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A Storm Is Brewing For Mortgage Rates And It Begins Wednesday, June 12: Report & Outlook

Mortgage rates week of June 10 2024

Today’s market


Last Friday’s jobs report was excellent for the economy and terrible for mortgage rates. And we now face a critical inflation report and a key Federal Reserve information dump this Wednesday.

What’s Driving Mortgage Rates?

After more than a week when markets were kind to mortgage rates — shrugging off the bad data and embracing the good — last Friday’s jobs report turned that ship around. Chances are, Wall Street is now more inclined to accept bad news for those rates and ignore good.

There’s a possibility that this Wednesday could turn the ship again, executing a five-day, 360° turn-around. But events that day would have to be very pro-mortgage rates for that to happen.

3 Major Events to Watch This Week

There are three potential game-changers for mortgage rates this week, all happening within a few hours of each other on Wednesday:

  1. Consumer Price Index (CPI), markets' favorite inflation report

  2. The June Fed meeting and related announcements

  3. Fed Chair Jerome Powell holds a post-meeting news conference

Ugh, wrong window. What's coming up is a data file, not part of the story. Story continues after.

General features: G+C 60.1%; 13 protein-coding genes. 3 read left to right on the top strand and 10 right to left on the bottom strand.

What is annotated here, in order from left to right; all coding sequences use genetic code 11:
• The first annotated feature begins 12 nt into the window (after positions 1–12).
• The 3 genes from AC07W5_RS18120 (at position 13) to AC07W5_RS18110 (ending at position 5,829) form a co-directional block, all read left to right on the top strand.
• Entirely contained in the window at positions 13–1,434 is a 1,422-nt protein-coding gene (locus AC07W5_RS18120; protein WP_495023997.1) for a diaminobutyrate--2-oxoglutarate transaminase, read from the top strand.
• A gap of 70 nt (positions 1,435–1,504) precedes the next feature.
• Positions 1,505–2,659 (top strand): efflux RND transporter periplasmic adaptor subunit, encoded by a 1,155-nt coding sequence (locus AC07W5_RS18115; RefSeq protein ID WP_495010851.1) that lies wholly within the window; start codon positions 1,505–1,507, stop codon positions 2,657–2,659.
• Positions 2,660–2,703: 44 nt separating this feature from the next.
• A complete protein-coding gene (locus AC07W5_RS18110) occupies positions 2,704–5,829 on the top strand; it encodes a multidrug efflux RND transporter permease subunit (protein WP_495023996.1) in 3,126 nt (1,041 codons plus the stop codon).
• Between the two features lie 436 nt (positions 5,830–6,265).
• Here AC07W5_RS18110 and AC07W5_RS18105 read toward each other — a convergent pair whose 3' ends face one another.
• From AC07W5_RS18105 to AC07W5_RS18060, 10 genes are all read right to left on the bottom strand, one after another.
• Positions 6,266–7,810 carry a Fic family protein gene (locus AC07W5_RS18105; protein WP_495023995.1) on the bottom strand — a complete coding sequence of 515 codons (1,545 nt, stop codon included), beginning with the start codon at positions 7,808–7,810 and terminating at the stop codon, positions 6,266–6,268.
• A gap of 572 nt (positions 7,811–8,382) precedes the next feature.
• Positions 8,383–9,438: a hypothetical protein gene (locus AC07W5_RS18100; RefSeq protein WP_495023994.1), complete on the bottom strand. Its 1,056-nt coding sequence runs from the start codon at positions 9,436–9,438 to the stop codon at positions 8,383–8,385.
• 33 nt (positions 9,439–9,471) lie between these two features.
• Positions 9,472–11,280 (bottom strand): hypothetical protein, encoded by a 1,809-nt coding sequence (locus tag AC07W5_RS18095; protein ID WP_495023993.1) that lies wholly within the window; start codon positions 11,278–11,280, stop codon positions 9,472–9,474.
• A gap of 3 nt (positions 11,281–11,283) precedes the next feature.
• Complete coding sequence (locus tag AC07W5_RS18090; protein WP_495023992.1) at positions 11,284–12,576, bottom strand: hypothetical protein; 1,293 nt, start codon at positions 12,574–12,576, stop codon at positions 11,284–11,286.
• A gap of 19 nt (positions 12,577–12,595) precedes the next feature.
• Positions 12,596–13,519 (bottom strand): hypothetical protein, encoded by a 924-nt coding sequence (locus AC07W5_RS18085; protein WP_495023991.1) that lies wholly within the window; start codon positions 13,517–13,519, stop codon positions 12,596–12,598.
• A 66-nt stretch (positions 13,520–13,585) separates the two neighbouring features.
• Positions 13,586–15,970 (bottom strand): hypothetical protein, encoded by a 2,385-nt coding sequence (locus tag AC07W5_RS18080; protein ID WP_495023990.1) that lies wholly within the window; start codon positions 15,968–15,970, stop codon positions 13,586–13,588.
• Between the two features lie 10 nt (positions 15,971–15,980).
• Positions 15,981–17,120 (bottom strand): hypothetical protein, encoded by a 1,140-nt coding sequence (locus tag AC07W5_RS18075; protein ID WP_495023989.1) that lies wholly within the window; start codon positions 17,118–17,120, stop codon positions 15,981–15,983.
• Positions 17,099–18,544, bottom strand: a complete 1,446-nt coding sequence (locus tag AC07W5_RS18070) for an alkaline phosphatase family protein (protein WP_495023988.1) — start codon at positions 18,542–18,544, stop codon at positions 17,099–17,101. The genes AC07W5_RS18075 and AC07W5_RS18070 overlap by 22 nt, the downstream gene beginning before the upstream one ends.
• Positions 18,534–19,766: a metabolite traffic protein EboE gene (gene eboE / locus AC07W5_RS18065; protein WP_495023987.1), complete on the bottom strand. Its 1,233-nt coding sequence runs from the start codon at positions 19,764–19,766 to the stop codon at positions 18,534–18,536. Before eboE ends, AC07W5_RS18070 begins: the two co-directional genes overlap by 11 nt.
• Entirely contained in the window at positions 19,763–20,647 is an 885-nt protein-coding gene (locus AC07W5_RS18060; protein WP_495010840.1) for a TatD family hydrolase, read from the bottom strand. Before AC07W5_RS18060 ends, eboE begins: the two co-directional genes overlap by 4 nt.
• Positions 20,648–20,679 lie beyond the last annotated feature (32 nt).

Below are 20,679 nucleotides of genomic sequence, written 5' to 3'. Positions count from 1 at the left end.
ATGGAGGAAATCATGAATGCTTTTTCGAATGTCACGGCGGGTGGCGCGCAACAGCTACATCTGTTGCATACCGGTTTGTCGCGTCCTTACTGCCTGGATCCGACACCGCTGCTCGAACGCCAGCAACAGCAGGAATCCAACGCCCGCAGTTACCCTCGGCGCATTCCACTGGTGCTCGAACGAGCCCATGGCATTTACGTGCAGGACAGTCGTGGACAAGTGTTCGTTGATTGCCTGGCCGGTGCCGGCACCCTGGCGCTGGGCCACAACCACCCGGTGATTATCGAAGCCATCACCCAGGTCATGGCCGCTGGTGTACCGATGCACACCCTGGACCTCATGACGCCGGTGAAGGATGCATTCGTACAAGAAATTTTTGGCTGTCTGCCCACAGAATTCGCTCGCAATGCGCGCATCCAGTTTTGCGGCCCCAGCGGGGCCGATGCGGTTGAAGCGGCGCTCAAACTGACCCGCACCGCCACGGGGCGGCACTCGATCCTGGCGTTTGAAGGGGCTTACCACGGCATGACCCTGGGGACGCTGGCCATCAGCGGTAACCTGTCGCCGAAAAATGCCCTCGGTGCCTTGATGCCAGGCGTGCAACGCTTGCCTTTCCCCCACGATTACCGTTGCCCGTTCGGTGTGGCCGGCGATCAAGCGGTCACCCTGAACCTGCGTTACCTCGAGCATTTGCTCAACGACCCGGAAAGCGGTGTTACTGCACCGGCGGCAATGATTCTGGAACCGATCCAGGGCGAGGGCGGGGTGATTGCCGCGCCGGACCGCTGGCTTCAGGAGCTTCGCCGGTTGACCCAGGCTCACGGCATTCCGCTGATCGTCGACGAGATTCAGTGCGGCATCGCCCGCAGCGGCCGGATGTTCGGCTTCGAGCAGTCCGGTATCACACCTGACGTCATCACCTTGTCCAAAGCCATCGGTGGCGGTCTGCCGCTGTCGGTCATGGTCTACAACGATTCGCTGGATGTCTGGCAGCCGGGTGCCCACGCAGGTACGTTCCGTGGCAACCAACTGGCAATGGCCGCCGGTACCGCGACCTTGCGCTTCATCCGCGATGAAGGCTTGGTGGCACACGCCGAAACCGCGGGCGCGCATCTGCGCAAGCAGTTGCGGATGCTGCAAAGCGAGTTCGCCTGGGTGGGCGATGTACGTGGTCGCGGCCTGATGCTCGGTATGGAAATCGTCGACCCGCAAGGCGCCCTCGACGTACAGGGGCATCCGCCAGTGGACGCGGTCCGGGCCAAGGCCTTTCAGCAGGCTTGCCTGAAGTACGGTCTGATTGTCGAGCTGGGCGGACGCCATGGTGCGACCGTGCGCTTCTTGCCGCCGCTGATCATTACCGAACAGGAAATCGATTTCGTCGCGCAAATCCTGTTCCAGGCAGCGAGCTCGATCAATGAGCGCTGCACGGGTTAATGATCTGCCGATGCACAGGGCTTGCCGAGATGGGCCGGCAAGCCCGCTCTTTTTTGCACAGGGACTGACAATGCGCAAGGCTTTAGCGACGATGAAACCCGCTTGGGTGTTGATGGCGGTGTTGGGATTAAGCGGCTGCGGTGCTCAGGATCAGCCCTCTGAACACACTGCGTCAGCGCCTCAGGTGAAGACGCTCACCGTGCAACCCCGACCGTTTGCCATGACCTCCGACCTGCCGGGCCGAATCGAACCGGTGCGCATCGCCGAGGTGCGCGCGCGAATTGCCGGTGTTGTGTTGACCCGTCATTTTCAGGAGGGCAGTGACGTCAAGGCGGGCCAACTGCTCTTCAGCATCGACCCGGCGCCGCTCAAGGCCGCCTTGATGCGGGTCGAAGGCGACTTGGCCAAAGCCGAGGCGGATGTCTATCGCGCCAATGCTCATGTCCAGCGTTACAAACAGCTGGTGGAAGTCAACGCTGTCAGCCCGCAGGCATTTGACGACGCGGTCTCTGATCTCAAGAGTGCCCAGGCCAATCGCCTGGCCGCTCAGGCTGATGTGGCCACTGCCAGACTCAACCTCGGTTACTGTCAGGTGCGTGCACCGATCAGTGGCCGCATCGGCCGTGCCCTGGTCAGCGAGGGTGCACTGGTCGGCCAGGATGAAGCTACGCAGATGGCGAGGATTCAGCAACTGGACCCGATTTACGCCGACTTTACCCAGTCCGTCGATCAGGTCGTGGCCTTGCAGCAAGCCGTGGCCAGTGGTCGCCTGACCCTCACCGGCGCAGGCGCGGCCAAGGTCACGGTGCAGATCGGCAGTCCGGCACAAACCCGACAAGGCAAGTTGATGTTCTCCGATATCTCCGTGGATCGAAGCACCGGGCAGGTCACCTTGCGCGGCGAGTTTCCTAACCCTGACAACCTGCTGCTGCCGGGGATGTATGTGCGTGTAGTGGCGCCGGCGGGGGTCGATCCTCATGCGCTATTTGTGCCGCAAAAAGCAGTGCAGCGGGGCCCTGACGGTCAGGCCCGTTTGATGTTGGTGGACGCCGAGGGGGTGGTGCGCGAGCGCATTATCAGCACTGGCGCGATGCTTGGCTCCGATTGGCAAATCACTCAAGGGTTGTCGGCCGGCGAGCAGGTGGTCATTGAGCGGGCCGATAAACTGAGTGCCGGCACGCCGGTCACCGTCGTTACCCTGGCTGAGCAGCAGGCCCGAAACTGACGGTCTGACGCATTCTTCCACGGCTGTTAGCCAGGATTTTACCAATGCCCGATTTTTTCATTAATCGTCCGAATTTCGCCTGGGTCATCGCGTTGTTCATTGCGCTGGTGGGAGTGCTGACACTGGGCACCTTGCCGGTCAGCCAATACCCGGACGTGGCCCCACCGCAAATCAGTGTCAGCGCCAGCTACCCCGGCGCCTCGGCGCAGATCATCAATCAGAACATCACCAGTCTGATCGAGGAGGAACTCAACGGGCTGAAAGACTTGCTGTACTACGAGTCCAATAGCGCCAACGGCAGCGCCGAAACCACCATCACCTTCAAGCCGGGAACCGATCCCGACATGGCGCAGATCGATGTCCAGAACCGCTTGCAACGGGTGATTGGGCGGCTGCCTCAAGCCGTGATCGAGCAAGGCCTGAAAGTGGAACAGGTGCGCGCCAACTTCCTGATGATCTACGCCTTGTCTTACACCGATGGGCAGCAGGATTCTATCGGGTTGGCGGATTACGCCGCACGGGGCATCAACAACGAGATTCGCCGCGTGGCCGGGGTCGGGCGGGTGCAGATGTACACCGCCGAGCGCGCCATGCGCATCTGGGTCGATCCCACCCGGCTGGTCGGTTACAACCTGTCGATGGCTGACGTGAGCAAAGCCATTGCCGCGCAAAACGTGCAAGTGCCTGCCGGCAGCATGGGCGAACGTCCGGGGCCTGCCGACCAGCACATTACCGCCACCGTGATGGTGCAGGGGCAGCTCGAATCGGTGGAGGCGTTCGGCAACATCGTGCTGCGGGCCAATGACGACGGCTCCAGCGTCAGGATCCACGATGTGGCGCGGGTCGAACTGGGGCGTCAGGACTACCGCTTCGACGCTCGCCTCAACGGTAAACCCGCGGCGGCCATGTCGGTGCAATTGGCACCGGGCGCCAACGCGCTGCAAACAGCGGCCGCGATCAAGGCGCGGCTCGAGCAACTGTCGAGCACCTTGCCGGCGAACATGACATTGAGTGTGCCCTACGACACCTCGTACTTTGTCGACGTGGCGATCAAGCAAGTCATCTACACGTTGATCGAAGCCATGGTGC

Any one of these events has moved markets in the past, and they are all happening in half a day’s time.

Things kick off Wednesday at 8:30 a.m. Eastern with the May consumer price index (CPI). For markets, this is undoubtedly the most consequential of all inflation reports.


The CPI is broken down into four components. Two show the CPI itself, which measures price changes across all the items surveyed. Two others cover “core” CPI. That’s the all-items index after food and energy prices have been stripped out.

CPI and core CPI come in two forms each. One measures changes in the relevant month, being May in this report. The other shows year-over-year (YOY) movements, in this case from June 1, 2023, to May 31, 2024.

Here is what markets were expecting overnight for each component:

  • May CPI — A slowing increase to 0.1% from April’s 0.3%

  • YOY CPI — Prices rising 3.4%, unchanged from April’s YOY

  • May core CPI — Prices rising 0.3%, unchanged from April

  • YOY core CPI — A slow down of a 3.5% increase, down from April’s 3.6% YOY

Those market expectations are vital to mortgage rates’ fate on Wednesday. That’s because those forecasts will have been baked in by then and it’s variations from them that drive volatility.

For a chance to see mortgage rates fall, we want to see lower numbers than markets are expecting. Higher ones could push those rates upward.

The Fed

At 2 p.m. Eastern on Wednesday, the Fed’s rate-setting body (the Federal Open Market Committee, or FOMC) is due to announce any changes to its interest rate, the federal funds rate. And that affects virtually all variable-rate borrowing, from credit cards, through auto loans, to adjustable-rate mortgages. It also indirectly influences mortgage rates.

Almost nobody expects the Fed to change its key interest rate that day. The CME FedWatch tool puts the probability of it holding the federal funds rate steady at 99.4%.

But the Fed also provides a crucial update on its thinking about future rate cuts simultaneously with the rate announcement. And, for Wall Street, that’s pure gold.